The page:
This began because the innocents who had been held in the name of the US began to be released from the darkness.  And journalists began to search for them, to unravel the facts, and to bring their treatment out into the sunlight.

…In waterboarding, suspects are restrained on a platform with a cloth or cellophane placed over their heads; water is then poured over the cloth, creating the sensation of drowning. Military and intelligence historians say the practice dates to the Spanish Inquisition. After World War II, the United States prosecuted Japanese soldiers for waterboarding American prisoners….

As Jane Mayer has amply shown, as has Marty Lederman, the United Nations Convention Against Torture and U.S. law both prevent the outsourcing of torture.  But, as Marty has also pointed out, the Bush Administration has been exploiting a loophole in the law to end-run its intent and claim that it doesn’t know to a certainty that what they are doing is outsourcing torture (Obsidian Wings has more.).  Never mind that torture techniques have been shown to provide wholly unreliable information  (PDF)– and to close out the ability to gain useful, actionable information via more humane methods.  Or that this conduct makes both American military personnel (PDF) as well as civilians travelling abroad substantially less safe. 

Depends on what your definition of “torture” is.  Dick Cheney and I differ substantially on that point, I suppose.  And, as Dan Froomkin demonstrates at Neiman, the Bush Administration’s credibility on this subject is very thin.

For many of our readers, this is not new information — many of you have been following this issue closely for quite a while.  But for a lot of America, their exposure to this issue may come in this Frontline documentary.  Or from the current motion picture “Rendition,” starring Reese Witherspoon, Jake Gyllenhaal and Meryl Streep.  (Which I have not yet seen.)  As you can see from the video above, Stephen Grey delves into the material in a straightforward and forthright manner.  It is a difficult and painful subject to discuss, but one that we must talk about — and that we must come to grips with — because this has been done in all of our names.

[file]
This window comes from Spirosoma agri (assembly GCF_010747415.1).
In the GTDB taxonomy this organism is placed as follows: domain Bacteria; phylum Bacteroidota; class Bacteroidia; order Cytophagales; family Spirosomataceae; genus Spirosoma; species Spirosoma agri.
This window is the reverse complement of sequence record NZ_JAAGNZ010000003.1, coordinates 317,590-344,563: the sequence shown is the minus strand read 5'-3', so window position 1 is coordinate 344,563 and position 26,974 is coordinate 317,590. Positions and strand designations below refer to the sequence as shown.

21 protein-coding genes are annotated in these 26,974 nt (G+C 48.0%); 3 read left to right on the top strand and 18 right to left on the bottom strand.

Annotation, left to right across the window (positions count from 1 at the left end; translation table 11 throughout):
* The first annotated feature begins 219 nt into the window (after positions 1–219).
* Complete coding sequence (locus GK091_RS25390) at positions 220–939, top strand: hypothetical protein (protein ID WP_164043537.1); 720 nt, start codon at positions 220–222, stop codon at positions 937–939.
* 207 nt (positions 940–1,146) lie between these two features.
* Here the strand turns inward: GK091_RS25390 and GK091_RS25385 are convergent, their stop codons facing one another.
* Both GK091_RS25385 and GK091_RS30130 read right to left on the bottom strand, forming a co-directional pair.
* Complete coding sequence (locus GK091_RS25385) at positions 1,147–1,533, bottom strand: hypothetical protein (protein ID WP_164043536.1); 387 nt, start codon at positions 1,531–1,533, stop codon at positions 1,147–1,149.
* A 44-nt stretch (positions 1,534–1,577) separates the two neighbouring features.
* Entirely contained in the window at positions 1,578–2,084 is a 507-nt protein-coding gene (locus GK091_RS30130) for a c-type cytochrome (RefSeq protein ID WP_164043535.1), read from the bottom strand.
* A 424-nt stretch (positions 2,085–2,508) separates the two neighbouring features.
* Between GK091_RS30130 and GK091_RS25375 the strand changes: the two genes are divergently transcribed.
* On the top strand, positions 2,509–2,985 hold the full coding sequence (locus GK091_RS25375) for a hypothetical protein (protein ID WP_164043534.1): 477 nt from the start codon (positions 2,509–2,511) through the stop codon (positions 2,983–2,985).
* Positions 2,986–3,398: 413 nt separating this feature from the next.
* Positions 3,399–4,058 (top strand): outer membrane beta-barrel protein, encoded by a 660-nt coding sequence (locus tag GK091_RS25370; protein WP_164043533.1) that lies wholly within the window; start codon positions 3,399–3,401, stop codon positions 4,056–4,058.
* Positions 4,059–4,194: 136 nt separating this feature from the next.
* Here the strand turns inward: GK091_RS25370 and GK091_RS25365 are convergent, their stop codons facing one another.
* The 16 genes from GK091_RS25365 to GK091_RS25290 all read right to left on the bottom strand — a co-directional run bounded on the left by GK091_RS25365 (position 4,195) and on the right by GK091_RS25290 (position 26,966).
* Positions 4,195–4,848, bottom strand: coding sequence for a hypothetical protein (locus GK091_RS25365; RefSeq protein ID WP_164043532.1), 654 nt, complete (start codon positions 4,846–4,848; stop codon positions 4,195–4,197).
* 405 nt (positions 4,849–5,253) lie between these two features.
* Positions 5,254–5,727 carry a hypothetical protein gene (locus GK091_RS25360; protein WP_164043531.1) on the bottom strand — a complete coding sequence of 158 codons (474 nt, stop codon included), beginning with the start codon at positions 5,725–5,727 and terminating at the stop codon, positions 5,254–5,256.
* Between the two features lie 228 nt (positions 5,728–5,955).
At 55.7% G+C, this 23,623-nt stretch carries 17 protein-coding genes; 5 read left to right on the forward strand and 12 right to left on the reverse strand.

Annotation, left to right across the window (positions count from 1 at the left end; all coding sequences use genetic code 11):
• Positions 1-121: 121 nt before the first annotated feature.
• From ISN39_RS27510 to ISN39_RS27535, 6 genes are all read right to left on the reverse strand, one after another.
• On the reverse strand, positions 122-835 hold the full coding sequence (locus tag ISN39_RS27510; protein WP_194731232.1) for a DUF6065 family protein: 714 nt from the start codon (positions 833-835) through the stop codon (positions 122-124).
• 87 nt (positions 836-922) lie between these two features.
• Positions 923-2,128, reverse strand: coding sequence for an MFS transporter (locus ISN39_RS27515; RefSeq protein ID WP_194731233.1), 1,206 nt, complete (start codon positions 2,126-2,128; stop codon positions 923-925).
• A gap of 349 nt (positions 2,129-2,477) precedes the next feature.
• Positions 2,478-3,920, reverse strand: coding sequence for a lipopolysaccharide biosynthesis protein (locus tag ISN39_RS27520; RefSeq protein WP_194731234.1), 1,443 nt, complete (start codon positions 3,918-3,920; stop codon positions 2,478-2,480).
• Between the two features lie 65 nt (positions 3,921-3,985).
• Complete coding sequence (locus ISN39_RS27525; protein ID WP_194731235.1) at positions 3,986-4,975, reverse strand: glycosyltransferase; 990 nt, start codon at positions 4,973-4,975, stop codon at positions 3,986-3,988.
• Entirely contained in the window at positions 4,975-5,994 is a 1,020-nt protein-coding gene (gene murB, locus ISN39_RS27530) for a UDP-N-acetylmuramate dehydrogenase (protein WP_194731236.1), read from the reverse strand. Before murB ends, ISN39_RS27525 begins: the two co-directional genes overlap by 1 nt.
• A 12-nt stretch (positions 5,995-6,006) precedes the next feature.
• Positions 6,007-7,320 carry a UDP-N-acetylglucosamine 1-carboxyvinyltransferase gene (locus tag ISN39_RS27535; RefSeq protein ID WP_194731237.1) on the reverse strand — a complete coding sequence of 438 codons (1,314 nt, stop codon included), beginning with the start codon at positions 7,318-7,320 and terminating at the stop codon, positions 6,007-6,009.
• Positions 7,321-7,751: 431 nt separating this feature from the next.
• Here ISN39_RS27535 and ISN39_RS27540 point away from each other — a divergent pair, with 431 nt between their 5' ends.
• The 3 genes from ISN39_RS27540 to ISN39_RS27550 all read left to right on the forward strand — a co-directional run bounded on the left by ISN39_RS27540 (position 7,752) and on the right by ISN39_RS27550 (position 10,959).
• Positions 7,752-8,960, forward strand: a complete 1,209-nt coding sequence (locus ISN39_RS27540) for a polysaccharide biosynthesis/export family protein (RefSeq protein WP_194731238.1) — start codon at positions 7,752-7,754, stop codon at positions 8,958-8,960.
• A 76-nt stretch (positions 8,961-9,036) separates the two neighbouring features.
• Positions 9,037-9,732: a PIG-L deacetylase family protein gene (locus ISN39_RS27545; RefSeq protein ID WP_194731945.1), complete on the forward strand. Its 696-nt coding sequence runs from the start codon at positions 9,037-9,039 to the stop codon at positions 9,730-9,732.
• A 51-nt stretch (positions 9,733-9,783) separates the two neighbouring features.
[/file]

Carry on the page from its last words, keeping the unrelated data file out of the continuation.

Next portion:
And with that, I welcome Stephen Grey and open the floor to your questions.

Christy Hardin Smith

Christy Hardin Smith

Christy is a "recovering" attorney, who earned her undergraduate degree at Smith College, in American Studies and Government, concentrating in American Foreign Policy. She then went on to graduate studies at the University of Pennsylvania in the field of political science and international relations/security studies, before attending law school at the College of Law at West Virginia University, where she was Associate Editor of the Law Review. Christy was a partner in her own firm for several years, where she practiced in a number of areas including criminal defense, child abuse and neglect representation, domestic law, civil litigation, and she was an attorney for a small municipality, before switching hats to become a state prosecutor. Christy has extensive trial experience, and has worked for years both in and out of the court system to improve the lives of at risk children.

Email: reddhedd AT firedoglake DOT com